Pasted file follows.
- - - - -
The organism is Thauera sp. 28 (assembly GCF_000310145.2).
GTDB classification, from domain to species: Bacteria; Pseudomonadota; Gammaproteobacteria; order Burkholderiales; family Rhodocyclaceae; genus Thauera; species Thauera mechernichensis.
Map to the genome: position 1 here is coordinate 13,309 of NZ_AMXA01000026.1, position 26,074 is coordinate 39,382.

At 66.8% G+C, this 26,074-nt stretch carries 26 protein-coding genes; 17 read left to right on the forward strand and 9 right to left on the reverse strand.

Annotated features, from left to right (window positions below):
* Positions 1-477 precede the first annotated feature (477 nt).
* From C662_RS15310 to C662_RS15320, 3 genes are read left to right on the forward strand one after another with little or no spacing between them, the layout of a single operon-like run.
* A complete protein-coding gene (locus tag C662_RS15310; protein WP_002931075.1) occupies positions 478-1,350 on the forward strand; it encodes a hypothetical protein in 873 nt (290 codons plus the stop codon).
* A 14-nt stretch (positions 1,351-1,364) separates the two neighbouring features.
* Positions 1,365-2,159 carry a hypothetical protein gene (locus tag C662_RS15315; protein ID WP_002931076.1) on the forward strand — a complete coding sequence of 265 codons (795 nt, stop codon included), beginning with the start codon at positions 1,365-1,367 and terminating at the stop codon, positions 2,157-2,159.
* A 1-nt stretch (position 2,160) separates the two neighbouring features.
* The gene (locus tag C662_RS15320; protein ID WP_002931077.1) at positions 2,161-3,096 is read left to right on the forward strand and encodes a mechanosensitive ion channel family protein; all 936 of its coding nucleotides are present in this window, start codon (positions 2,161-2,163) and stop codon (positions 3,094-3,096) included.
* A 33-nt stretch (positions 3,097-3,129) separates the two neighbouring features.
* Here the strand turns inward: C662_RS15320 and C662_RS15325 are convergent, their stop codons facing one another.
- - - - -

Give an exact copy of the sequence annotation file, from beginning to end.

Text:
The organism is Thauera sp. 28 (assembly GCF_000310145.2).
GTDB classification, from domain to species: Bacteria; Pseudomonadota; Gammaproteobacteria; order Burkholderiales; family Rhodocyclaceae; genus Thauera; species Thauera mechernichensis.
Map to the genome: position 1 here is coordinate 13,309 of NZ_AMXA01000026.1, position 26,074 is coordinate 39,382.

At 66.8% G+C, this 26,074-nt stretch carries 26 protein-coding genes; 17 read left to right on the forward strand and 9 right to left on the reverse strand.

Annotated features, from left to right (window positions below):
* Positions 1-477 precede the first annotated feature (477 nt).
* From C662_RS15310 to C662_RS15320, 3 genes are read left to right on the forward strand one after another with little or no spacing between them, the layout of a single operon-like run.
* A complete protein-coding gene (locus tag C662_RS15310; protein WP_002931075.1) occupies positions 478-1,350 on the forward strand; it encodes a hypothetical protein in 873 nt (290 codons plus the stop codon).
* A 14-nt stretch (positions 1,351-1,364) separates the two neighbouring features.
* Positions 1,365-2,159 carry a hypothetical protein gene (locus tag C662_RS15315; protein ID WP_002931076.1) on the forward strand — a complete coding sequence of 265 codons (795 nt, stop codon included), beginning with the start codon at positions 1,365-1,367 and terminating at the stop codon, positions 2,157-2,159.
* A 1-nt stretch (position 2,160) separates the two neighbouring features.
* The gene (locus tag C662_RS15320; protein ID WP_002931077.1) at positions 2,161-3,096 is read left to right on the forward strand and encodes a mechanosensitive ion channel family protein; all 936 of its coding nucleotides are present in this window, start codon (positions 2,161-2,163) and stop codon (positions 3,094-3,096) included.
* A 33-nt stretch (positions 3,097-3,129) separates the two neighbouring features.
* Here the strand turns inward: C662_RS15320 and C662_RS15325 are convergent, their stop codons facing one another.